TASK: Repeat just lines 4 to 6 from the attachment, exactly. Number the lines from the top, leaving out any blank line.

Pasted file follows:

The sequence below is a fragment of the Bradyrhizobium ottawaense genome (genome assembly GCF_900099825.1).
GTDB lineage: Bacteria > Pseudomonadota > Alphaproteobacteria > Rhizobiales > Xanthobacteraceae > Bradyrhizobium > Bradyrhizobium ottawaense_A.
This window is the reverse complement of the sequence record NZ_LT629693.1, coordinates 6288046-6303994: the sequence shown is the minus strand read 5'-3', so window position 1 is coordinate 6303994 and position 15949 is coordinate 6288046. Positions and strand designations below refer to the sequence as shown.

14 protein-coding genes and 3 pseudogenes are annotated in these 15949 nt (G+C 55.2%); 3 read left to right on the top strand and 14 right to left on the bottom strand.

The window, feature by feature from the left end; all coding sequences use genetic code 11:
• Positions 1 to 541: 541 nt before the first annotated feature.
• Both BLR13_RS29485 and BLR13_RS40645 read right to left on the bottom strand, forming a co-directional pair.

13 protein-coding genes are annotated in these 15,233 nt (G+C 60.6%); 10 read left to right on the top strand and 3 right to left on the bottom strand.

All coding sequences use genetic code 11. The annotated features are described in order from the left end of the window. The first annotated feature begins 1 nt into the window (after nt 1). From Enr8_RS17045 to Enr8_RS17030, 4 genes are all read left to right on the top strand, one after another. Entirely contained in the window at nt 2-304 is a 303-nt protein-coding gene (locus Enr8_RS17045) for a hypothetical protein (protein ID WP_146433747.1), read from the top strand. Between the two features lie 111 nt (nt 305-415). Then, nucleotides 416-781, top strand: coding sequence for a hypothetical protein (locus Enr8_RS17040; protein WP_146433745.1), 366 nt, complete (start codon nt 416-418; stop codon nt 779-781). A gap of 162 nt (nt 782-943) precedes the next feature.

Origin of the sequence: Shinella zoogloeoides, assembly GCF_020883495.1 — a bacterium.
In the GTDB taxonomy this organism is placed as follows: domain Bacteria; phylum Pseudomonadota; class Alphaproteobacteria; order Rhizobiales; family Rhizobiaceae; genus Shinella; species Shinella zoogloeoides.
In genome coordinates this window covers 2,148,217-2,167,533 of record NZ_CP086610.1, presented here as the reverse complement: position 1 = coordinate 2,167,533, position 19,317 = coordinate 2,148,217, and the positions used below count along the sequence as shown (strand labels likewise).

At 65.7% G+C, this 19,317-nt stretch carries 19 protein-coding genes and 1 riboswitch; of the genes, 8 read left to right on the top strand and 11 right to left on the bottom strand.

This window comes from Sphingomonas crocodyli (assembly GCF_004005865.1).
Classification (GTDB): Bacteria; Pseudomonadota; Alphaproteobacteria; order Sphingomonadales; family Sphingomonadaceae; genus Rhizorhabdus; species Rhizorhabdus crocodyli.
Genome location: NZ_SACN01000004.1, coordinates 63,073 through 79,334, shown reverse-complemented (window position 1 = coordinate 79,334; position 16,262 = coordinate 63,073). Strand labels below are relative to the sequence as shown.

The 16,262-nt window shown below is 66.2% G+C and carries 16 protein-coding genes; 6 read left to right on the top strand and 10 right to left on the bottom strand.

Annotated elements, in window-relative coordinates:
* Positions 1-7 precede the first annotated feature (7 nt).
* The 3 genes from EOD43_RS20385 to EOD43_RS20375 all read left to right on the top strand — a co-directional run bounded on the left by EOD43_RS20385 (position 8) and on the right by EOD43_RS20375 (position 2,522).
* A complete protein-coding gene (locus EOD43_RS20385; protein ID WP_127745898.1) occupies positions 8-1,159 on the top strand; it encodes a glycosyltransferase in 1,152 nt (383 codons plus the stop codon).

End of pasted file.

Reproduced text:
14 protein-coding genes and 3 pseudogenes are annotated in these 15949 nt (G+C 55.2%); 3 read left to right on the top strand and 14 right to left on the bottom strand.

The window, feature by feature from the left end; all coding sequences use genetic code 11:
• Positions 1 to 541: 541 nt before the first annotated feature.